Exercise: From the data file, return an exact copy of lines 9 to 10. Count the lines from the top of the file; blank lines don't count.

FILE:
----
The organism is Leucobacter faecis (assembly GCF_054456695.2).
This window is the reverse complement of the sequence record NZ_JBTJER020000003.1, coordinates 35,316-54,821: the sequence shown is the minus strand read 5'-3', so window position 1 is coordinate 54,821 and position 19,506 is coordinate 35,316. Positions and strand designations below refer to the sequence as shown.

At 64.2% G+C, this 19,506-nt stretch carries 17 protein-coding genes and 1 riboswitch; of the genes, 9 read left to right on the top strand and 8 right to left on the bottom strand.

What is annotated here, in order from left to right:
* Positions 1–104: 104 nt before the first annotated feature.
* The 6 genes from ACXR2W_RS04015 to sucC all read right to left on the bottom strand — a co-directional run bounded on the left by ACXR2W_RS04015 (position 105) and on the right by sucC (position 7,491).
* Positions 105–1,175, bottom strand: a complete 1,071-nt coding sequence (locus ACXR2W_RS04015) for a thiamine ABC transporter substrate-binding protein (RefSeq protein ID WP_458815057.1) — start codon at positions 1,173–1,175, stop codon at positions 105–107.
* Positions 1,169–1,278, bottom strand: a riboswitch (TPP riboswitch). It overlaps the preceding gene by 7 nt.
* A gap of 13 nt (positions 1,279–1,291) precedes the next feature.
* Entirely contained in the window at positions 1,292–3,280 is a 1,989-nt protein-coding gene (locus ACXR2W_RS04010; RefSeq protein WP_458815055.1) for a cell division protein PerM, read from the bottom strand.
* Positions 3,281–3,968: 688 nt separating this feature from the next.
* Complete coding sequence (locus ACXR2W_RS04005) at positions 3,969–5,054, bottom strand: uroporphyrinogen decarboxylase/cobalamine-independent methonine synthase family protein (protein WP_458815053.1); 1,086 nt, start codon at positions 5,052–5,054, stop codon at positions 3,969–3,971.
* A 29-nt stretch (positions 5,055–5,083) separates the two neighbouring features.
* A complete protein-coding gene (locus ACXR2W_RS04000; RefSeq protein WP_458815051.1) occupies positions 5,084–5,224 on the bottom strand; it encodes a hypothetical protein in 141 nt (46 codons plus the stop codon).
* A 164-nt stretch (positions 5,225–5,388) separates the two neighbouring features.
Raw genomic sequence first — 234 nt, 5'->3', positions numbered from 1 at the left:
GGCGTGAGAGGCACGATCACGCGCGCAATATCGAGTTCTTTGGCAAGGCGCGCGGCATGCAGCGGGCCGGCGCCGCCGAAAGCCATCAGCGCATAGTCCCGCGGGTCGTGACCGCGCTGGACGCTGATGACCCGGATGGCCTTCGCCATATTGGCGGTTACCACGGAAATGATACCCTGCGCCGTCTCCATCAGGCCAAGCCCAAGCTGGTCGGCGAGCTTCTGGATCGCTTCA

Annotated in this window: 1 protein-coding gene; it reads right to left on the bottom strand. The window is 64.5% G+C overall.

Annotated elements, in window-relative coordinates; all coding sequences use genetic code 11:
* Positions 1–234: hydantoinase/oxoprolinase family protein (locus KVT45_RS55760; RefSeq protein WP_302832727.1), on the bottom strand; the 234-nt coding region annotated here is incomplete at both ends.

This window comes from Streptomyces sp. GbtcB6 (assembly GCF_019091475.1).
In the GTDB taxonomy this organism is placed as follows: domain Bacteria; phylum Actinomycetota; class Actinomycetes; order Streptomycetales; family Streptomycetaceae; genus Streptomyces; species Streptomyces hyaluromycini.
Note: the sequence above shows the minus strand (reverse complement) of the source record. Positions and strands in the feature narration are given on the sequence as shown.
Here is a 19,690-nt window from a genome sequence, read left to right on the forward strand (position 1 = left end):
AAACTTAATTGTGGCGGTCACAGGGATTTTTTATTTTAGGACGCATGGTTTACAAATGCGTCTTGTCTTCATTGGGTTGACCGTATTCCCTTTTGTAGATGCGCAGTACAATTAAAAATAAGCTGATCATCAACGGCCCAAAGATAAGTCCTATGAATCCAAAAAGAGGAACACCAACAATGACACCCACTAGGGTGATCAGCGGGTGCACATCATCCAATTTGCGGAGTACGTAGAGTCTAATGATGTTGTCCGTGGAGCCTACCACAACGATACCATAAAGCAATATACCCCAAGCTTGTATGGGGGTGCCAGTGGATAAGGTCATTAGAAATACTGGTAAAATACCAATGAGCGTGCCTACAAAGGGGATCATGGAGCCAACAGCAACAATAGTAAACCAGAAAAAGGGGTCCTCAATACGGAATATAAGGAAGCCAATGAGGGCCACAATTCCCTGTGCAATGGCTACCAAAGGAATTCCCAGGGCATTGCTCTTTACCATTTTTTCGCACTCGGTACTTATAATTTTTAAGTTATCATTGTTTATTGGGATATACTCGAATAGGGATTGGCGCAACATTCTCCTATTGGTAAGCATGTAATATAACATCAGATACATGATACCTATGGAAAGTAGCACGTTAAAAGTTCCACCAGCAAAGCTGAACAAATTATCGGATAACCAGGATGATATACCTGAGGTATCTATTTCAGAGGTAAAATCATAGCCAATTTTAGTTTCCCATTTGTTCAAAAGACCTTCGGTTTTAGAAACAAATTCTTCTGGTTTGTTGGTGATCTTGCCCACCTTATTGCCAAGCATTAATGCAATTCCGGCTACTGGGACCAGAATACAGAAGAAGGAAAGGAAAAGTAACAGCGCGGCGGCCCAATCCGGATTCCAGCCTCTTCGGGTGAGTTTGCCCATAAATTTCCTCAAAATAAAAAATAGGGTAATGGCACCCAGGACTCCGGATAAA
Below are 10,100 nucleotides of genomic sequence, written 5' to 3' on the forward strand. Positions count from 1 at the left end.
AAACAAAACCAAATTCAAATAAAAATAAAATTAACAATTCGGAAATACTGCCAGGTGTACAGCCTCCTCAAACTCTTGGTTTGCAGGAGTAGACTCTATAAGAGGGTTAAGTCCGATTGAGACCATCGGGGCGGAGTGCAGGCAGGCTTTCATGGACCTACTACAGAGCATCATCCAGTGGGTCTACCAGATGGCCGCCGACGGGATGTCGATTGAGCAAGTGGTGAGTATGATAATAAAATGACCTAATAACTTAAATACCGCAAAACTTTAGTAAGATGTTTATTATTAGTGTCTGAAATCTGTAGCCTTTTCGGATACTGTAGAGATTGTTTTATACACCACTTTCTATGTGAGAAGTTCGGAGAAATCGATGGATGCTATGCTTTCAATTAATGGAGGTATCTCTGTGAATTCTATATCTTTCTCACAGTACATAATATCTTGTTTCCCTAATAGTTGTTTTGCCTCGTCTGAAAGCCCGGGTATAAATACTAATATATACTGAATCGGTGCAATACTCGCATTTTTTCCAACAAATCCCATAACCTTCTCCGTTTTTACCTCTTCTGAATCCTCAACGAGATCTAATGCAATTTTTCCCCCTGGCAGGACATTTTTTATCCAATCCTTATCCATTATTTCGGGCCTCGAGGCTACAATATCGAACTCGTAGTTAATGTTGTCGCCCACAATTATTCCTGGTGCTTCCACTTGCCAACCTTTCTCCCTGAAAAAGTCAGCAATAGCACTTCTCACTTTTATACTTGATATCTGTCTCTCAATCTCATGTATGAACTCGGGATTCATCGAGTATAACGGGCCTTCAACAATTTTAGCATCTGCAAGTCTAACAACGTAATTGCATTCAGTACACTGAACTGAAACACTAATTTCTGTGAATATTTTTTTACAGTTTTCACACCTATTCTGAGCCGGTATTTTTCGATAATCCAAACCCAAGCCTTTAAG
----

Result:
* A gap of 13 nt (positions 1,279–1,291) precedes the next feature.
* Entirely contained in the window at positions 1,292–3,280 is a 1,989-nt protein-coding gene (locus ACXR2W_RS04010; RefSeq protein WP_458815055.1) for a cell division protein PerM, read from the bottom strand.